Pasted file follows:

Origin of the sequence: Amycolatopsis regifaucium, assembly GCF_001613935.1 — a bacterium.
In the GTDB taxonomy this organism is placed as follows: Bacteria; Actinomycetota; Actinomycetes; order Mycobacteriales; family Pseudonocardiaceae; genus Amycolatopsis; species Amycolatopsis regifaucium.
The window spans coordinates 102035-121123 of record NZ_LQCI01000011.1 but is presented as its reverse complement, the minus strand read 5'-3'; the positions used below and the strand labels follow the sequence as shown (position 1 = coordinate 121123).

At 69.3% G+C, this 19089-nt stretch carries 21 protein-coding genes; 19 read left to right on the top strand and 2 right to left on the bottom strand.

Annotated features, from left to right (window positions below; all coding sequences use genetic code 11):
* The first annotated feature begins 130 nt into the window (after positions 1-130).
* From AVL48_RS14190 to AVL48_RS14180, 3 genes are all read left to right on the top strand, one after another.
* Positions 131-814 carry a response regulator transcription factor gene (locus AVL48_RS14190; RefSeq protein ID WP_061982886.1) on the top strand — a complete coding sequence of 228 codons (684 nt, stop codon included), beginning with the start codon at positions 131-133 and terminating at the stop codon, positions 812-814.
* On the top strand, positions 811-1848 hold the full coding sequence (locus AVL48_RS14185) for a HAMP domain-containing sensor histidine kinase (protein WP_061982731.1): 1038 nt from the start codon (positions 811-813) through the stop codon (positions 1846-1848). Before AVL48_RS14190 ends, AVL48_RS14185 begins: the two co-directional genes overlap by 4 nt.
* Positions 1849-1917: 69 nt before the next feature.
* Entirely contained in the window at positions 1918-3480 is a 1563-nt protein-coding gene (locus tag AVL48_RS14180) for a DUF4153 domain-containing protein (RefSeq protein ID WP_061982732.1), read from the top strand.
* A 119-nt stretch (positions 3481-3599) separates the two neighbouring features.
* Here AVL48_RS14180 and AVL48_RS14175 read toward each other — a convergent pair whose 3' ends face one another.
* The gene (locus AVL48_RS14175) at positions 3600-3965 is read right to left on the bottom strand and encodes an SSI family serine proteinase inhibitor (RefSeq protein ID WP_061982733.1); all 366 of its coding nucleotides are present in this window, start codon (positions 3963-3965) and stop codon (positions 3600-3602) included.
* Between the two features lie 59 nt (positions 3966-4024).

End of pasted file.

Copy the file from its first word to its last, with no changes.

Origin of the sequence: Amycolatopsis regifaucium, assembly GCF_001613935.1 — a bacterium.
In the GTDB taxonomy this organism is placed as follows: Bacteria; Actinomycetota; Actinomycetes; order Mycobacteriales; family Pseudonocardiaceae; genus Amycolatopsis; species Amycolatopsis regifaucium.
The window spans coordinates 102035-121123 of record NZ_LQCI01000011.1 but is presented as its reverse complement, the minus strand read 5'-3'; the positions used below and the strand labels follow the sequence as shown (position 1 = coordinate 121123).

At 69.3% G+C, this 19089-nt stretch carries 21 protein-coding genes; 19 read left to right on the top strand and 2 right to left on the bottom strand.

Annotated features, from left to right (window positions below; all coding sequences use genetic code 11):
* The first annotated feature begins 130 nt into the window (after positions 1-130).
* From AVL48_RS14190 to AVL48_RS14180, 3 genes are all read left to right on the top strand, one after another.
* Positions 131-814 carry a response regulator transcription factor gene (locus AVL48_RS14190; RefSeq protein ID WP_061982886.1) on the top strand — a complete coding sequence of 228 codons (684 nt, stop codon included), beginning with the start codon at positions 131-133 and terminating at the stop codon, positions 812-814.
* On the top strand, positions 811-1848 hold the full coding sequence (locus AVL48_RS14185) for a HAMP domain-containing sensor histidine kinase (protein WP_061982731.1): 1038 nt from the start codon (positions 811-813) through the stop codon (positions 1846-1848). Before AVL48_RS14190 ends, AVL48_RS14185 begins: the two co-directional genes overlap by 4 nt.
* Positions 1849-1917: 69 nt before the next feature.
* Entirely contained in the window at positions 1918-3480 is a 1563-nt protein-coding gene (locus tag AVL48_RS14180) for a DUF4153 domain-containing protein (RefSeq protein ID WP_061982732.1), read from the top strand.
* A 119-nt stretch (positions 3481-3599) separates the two neighbouring features.
* Here AVL48_RS14180 and AVL48_RS14175 read toward each other — a convergent pair whose 3' ends face one another.
* The gene (locus AVL48_RS14175) at positions 3600-3965 is read right to left on the bottom strand and encodes an SSI family serine proteinase inhibitor (RefSeq protein ID WP_061982733.1); all 366 of its coding nucleotides are present in this window, start codon (positions 3963-3965) and stop codon (positions 3600-3602) included.
* Between the two features lie 59 nt (positions 3966-4024).